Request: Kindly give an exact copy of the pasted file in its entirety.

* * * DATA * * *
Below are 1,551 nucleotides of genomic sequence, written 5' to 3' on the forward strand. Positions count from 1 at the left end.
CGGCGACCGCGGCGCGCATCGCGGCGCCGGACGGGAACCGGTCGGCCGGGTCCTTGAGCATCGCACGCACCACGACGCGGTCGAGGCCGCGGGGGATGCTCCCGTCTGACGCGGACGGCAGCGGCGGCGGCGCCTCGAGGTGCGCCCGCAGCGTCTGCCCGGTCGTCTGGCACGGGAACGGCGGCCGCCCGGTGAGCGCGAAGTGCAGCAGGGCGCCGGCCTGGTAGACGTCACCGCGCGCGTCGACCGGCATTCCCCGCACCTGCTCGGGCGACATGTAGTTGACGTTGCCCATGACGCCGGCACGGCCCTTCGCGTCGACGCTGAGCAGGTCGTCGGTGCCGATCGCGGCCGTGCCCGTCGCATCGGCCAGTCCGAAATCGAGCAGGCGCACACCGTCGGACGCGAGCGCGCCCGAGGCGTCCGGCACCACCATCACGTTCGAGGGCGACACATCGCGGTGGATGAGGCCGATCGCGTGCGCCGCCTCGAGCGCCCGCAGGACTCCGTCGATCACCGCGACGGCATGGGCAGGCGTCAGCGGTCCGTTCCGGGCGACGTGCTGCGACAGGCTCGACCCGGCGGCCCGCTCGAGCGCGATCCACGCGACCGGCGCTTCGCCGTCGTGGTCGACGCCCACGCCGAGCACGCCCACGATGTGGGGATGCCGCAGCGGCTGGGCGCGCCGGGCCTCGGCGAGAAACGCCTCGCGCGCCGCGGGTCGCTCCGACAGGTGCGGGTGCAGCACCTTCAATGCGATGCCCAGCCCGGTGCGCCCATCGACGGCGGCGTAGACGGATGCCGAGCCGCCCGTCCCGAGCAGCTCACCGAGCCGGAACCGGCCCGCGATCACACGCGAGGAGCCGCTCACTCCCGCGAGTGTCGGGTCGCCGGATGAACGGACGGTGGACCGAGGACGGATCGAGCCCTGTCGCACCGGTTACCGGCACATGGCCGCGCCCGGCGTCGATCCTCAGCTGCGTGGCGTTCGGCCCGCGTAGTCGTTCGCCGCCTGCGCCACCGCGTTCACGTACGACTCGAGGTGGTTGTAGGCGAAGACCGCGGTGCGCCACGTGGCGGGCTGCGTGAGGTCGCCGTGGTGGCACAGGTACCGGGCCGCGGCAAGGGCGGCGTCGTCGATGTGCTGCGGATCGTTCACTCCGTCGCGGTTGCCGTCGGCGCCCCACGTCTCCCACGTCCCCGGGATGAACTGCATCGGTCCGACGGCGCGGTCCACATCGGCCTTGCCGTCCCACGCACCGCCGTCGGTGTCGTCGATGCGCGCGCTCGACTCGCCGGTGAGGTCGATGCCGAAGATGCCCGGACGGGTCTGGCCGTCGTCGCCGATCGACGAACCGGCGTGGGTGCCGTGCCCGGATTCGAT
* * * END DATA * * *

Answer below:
Below are 1,551 nucleotides of genomic sequence, written 5' to 3' on the forward strand. Positions count from 1 at the left end.
CGGCGACCGCGGCGCGCATCGCGGCGCCGGACGGGAACCGGTCGGCCGGGTCCTTGAGCATCGCACGCACCACGACGCGGTCGAGGCCGCGGGGGATGCTCCCGTCTGACGCGGACGGCAGCGGCGGCGGCGCCTCGAGGTGCGCCCGCAGCGTCTGCCCGGTCGTCTGGCACGGGAACGGCGGCCGCCCGGTGAGCGCGAAGTGCAGCAGGGCGCCGGCCTGGTAGACGTCACCGCGCGCGTCGACCGGCATTCCCCGCACCTGCTCGGGCGACATGTAGTTGACGTTGCCCATGACGCCGGCACGGCCCTTCGCGTCGACGCTGAGCAGGTCGTCGGTGCCGATCGCGGCCGTGCCCGTCGCATCGGCCAGTCCGAAATCGAGCAGGCGCACACCGTCGGACGCGAGCGCGCCCGAGGCGTCCGGCACCACCATCACGTTCGAGGGCGACACATCGCGGTGGATGAGGCCGATCGCGTGCGCCGCCTCGAGCGCCCGCAGGACTCCGTCGATCACCGCGACGGCATGGGCAGGCGTCAGCGGTCCGTTCCGGGCGACGTGCTGCGACAGGCTCGACCCGGCGGCCCGCTCGAGCGCGATCCACGCGACCGGCGCTTCGCCGTCGTGGTCGACGCCCACGCCGAGCACGCCCACGATGTGGGGATGCCGCAGCGGCTGGGCGCGCCGGGCCTCGGCGAGAAACGCCTCGCGCGCCGCGGGTCGCTCCGACAGGTGCGGGTGCAGCACCTTCAATGCGATGCCCAGCCCGGTGCGCCCATCGACGGCGGCGTAGACGGATGCCGAGCCGCCCGTCCCGAGCAGCTCACCGAGCCGGAACCGGCCCGCGATCACACGCGAGGAGCCGCTCACTCCCGCGAGTGTCGGGTCGCCGGATGAACGGACGGTGGACCGAGGACGGATCGAGCCCTGTCGCACCGGTTACCGGCACATGGCCGCGCCCGGCGTCGATCCTCAGCTGCGTGGCGTTCGGCCCGCGTAGTCGTTCGCCGCCTGCGCCACCGCGTTCACGTACGACTCGAGGTGGTTGTAGGCGAAGACCGCGGTGCGCCACGTGGCGGGCTGCGTGAGGTCGCCGTGGTGGCACAGGTACCGGGCCGCGGCAAGGGCGGCGTCGTCGATGTGCTGCGGATCGTTCACTCCGTCGCGGTTGCCGTCGGCGCCCCACGTCTCCCACGTCCCCGGGATGAACTGCATCGGTCCGACGGCGCGGTCCACATCGGCCTTGCCGTCCCACGCACCGCCGTCGGTGTCGTCGATGCGCGCGCTCGACTCGCCGGTGAGGTCGATGCCGAAGATGCCCGGACGGGTCTGGCCGTCGTCGCCGATCGACGAACCGGCGTGGGTGCCGTGCCCGGATTCGAT